UPDATED 2 p.m. | Two freshmen have filed a lawsuit claiming Illinois State University did not refund enough of their mandatory student fees after abruptly shifting to online-only classes because of COVID-19.
Bailey Thiele and Jack Moylan are seeking class-action status for their federal lawsuit, which was filed Thursday. They argue ISU’s partial student-fee refund of $12 per credit hour was “woefully inadequate” given how much of campus was closed to students for nine of the semester’s 16 weeks. They accuse ISU of breach of contract.
The ISU campus has essentially been closed for students since March 6. They finished the spring semester with online learning.
“While closing ISU’s campus and transitioning to online classes was the proper response to the COVID-19 pandemic, this decision deprived plaintiffs and the other members of the class from recognizing the benefits of access to campus facilities, student activities, and other benefits and services for which they had already paid fees,” the lawsuit claimed.
Mandatory fees cost around $92 per credit hour. Thiele took 15 hours during the spring semester and paid around $1,384 in fees. Moylan took 12 hours and paid around $1,107.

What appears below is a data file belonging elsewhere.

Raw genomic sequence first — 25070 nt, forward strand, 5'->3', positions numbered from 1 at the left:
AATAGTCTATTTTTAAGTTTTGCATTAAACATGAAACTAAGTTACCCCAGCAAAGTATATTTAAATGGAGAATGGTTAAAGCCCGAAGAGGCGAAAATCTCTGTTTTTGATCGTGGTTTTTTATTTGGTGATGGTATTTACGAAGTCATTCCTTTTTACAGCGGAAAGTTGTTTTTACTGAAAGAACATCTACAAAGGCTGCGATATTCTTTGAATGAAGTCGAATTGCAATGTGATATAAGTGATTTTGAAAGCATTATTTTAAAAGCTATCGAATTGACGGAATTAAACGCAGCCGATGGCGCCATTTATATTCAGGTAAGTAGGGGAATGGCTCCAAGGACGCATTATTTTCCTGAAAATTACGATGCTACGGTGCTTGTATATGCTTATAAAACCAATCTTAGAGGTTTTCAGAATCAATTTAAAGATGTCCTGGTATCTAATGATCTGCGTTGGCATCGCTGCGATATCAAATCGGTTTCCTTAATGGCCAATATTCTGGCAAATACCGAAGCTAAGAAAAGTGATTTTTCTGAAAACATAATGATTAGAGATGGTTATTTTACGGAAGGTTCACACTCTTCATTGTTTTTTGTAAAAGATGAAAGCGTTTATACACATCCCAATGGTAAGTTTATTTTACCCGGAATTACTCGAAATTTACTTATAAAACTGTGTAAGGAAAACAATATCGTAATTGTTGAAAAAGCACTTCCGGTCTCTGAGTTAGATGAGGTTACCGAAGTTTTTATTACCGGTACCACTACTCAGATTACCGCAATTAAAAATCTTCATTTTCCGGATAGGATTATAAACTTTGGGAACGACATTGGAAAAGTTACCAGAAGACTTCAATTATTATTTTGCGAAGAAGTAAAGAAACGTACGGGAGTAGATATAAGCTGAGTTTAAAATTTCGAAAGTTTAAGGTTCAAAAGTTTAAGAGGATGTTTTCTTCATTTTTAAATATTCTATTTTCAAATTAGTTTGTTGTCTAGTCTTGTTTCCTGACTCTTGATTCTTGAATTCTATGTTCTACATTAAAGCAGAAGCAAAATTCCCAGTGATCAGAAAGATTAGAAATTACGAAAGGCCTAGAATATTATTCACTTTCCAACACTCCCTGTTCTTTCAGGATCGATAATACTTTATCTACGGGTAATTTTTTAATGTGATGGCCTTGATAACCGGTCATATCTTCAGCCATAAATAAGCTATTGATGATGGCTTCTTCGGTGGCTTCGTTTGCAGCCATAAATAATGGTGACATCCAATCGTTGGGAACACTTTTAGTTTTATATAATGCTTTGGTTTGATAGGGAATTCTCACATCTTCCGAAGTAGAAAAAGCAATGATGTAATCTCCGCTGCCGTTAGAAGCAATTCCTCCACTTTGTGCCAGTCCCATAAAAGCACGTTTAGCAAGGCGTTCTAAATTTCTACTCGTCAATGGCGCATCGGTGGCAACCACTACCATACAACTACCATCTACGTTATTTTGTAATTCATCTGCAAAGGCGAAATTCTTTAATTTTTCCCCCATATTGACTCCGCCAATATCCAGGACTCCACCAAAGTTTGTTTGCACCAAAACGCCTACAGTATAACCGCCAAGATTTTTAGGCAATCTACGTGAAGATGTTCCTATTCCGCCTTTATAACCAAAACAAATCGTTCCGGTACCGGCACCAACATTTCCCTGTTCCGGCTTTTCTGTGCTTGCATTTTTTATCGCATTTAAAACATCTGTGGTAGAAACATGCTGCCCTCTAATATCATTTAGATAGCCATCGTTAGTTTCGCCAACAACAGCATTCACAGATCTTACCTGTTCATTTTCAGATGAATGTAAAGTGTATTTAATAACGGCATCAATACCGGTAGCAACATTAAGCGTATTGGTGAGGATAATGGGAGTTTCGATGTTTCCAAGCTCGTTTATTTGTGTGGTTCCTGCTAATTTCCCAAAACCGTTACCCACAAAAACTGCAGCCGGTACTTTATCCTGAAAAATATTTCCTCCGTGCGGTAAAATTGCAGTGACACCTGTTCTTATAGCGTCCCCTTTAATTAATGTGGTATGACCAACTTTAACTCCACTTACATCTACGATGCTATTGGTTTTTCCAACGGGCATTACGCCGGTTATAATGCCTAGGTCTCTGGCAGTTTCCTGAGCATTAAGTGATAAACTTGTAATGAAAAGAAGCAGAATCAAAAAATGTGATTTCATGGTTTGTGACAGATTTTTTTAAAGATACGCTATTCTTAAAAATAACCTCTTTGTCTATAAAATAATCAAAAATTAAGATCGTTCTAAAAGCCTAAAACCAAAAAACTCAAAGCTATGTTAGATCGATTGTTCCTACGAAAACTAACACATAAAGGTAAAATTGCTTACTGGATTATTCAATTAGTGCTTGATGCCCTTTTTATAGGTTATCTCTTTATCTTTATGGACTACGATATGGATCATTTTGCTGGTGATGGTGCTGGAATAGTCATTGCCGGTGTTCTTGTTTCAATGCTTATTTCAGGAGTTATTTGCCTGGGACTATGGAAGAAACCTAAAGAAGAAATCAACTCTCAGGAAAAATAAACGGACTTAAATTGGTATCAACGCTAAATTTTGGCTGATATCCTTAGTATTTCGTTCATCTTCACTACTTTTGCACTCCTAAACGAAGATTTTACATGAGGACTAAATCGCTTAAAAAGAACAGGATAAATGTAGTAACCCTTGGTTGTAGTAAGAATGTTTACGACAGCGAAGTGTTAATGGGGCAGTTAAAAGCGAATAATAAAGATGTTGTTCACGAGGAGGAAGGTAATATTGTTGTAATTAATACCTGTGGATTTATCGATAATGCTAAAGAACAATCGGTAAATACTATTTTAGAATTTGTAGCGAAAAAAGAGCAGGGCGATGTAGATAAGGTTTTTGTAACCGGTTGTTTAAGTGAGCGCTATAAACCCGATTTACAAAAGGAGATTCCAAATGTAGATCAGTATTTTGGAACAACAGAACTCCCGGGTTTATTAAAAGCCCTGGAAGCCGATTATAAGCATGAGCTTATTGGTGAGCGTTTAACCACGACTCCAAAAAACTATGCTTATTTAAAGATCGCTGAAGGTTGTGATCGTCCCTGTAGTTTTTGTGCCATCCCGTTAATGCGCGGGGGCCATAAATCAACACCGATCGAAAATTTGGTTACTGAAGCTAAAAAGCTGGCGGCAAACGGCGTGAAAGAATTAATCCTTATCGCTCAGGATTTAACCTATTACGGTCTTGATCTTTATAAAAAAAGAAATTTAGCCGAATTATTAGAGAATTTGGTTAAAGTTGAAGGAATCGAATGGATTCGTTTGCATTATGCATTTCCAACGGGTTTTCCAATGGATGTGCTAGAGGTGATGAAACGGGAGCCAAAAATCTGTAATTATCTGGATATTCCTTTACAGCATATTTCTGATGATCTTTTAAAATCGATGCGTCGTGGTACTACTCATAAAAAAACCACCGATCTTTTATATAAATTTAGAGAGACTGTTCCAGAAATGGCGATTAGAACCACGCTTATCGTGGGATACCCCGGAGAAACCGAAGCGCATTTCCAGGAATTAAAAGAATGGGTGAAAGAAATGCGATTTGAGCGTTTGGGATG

“ISU’s refund reflects a 13% reimbursement of mandatory fees for a semester in which plaintiff and other class members were deprived of access to the services funded by the fees for over 50% of the semester,” the lawsuit claimed.
Those fees support a wide range of campus activities, including the Bone Student Center, Redbird Arena, and Student Fitness Center. Many of those became unavailable when COVID-19 hit. But fees also support other things that that are less clear-cut, such as financial aid for students, health and wellness programs, and “campus enhancement” efforts.
In a statement, a spokesperson said ISU does not normally comment on pending litigation. But he offered a statement based on what's been shared with students and parents who have inquired about ISU's rationale for fee refunds:
"In response to COVID-19, Illinois State University made the decision to provide students with prorated refunds for fees for the Spring 2020 semester. In refunding approximately $3 million in total fees to students, the University considered which services were still being offered to students through alternative means, such as counseling and health services, and ongoing infrastructure costs funded by fees. The University strives to provide fair refunds for all of its students in this challenging time."
The spokesperson, Eric Jome, said ISU has refunded around $20 million in housing, dining, parking, and student fees.
The lawsuit remains pending.